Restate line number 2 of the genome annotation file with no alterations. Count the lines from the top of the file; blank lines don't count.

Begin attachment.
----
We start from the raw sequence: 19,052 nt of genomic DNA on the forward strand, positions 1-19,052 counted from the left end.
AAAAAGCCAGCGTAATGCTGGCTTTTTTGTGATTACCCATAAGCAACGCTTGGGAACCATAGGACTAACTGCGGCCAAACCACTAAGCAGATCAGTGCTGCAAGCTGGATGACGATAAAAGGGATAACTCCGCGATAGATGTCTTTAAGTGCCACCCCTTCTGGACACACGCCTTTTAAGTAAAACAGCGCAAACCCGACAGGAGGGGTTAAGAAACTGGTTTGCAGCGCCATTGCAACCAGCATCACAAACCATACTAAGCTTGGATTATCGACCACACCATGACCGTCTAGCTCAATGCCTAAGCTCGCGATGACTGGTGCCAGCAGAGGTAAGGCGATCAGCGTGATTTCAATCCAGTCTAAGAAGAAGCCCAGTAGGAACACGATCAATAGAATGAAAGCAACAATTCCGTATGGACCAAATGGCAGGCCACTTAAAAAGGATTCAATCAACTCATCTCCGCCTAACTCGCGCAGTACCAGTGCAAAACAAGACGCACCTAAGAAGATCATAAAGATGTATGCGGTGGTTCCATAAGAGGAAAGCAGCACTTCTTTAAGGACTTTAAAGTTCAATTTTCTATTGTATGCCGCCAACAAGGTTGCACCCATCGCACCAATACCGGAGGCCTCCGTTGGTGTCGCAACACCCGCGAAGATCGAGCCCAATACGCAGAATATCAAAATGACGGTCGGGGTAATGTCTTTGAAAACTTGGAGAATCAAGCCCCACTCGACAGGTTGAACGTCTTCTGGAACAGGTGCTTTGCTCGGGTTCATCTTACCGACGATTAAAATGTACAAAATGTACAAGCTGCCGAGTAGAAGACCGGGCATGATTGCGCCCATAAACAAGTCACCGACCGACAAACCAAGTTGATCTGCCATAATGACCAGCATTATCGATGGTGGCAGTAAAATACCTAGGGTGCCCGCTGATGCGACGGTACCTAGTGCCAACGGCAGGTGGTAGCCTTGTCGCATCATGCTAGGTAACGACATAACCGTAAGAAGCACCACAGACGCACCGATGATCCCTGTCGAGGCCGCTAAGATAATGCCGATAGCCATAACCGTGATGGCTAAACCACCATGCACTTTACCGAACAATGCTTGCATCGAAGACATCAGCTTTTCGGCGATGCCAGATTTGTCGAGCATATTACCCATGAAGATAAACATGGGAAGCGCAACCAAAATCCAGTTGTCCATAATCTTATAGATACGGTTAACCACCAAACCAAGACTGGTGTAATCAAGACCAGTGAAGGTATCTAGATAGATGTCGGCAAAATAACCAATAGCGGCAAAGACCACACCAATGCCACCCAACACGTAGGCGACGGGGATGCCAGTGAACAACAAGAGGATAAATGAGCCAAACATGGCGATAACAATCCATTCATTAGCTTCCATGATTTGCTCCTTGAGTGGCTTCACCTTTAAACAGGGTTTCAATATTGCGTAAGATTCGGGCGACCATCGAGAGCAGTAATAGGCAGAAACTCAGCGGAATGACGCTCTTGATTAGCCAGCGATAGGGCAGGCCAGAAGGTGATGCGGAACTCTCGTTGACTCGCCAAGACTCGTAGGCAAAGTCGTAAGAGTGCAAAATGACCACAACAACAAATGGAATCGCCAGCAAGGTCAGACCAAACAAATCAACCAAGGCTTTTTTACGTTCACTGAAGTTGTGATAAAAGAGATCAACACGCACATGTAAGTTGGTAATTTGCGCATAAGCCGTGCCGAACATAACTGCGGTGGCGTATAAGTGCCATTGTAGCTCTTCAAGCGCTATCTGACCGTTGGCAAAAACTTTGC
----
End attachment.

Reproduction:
AAAAAGCCAGCGTAATGCTGGCTTTTTTGTGATTACCCATAAGCAACGCTTGGGAACCATAGGACTAACTGCGGCCAAACCACTAAGCAGATCAGTGCTGCAAGCTGGATGACGATAAAAGGGATAACTCCGCGATAGATGTCTTTAAGTGCCACCCCTTCTGGACACACGCCTTTTAAGTAAAACAGCGCAAACCCGACAGGAGGGGTTAAGAAACTGGTTTGCAGCGCCATTGCAACCAGCATCACAAACCATACTAAGCTTGGATTATCGACCACACCATGACCGTCTAGCTCAATGCCTAAGCTCGCGATGACTGGTGCCAGCAGAGGTAAGGCGATCAGCGTGATTTCAATCCAGTCTAAGAAGAAGCCCAGTAGGAACACGATCAATAGAATGAAAGCAACAATTCCGTATGGACCAAATGGCAGGCCACTTAAAAAGGATTCAATCAACTCATCTCCGCCTAACTCGCGCAGTACCAGTGCAAAACAAGACGCACCTAAGAAGATCATAAAGATGTATGCGGTGGTTCCATAAGAGGAAAGCAGCACTTCTTTAAGGACTTTAAAGTTCAATTTTCTATTGTATGCCGCCAACAAGGTTGCACCCATCGCACCAATACCGGAGGCCTCCGTTGGTGTCGCAACACCCGCGAAGATCGAGCCCAATACGCAGAATATCAAAATGACGGTCGGGGTAATGTCTTTGAAAACTTGGAGAATCAAGCCCCACTCGACAGGTTGAACGTCTTCTGGAACAGGTGCTTTGCTCGGGTTCATCTTACCGACGATTAAAATGTACAAAATGTACAAGCTGCCGAGTAGAAGACCGGGCATGATTGCGCCCATAAACAAGTCACCGACCGACAAACCAAGTTGATCTGCCATAATGACCAGCATTATCGATGGTGGCAGTAAAATACCTAGGGTGCCCGCTGATGCGACGGTACCTAGTGCCAACGGCAGGTGGTAGCCTTGTCGCATCATGCTAGGTAACGACATAACCGTAAGAAGCACCACAGACGCACCGATGATCCCTGTCGAGGCCGCTAAGATAATGCCGATAGCCATAACCGTGATGGCTAAACCACCATGCACTTTACCGAACAATGCTTGCATCGAAGACATCAGCTTTTCGGCGATGCCAGATTTGTCGAGCATATTACCCATGAAGATAAACATGGGAAGCGCAACCAAAATCCAGTTGTCCATAATCTTATAGATACGGTTAACCACCAAACCAAGACTGGTGTAATCAAGACCAGTGAAGGTATCTAGATAGATGTCGGCAAAATAACCAATAGCGGCAAAGACCACACCAATGCCACCCAACACGTAGGCGACGGGGATGCCAGTGAACAACAAGAGGATAAATGAGCCAAACATGGCGATAACAATCCATTCATTAGCTTCCATGATTTGCTCCTTGAGTGGCTTCACCTTTAAACAGGGTTTCAATATTGCGTAAGATTCGGGCGACCATCGAGAGCAGTAATAGGCAGAAACTCAGCGGAATGACGCTCTTGATTAGCCAGCGATAGGGCAGGCCAGAAGGTGATGCGGAACTCTCGTTGACTCGCCAAGACTCGTAGGCAAAGTCGTAAGAGTGCAAAATGACCACAACAACAAATGGAATCGCCAGCAAGGTCAGACCAAACAAATCAACCAAGGCTTTTTTACGTTCACTGAAGTTGTGATAAAAGAGATCAACACGCACATGTAAGTTGGTAATTTGCGCATAAGCCGTGCCGAACATAACTGCGGTGGCGTATAAGTGCCATTGTAGCTCTTCAAGCGCTATCTGACCGTTGGCAAAAACTTTGC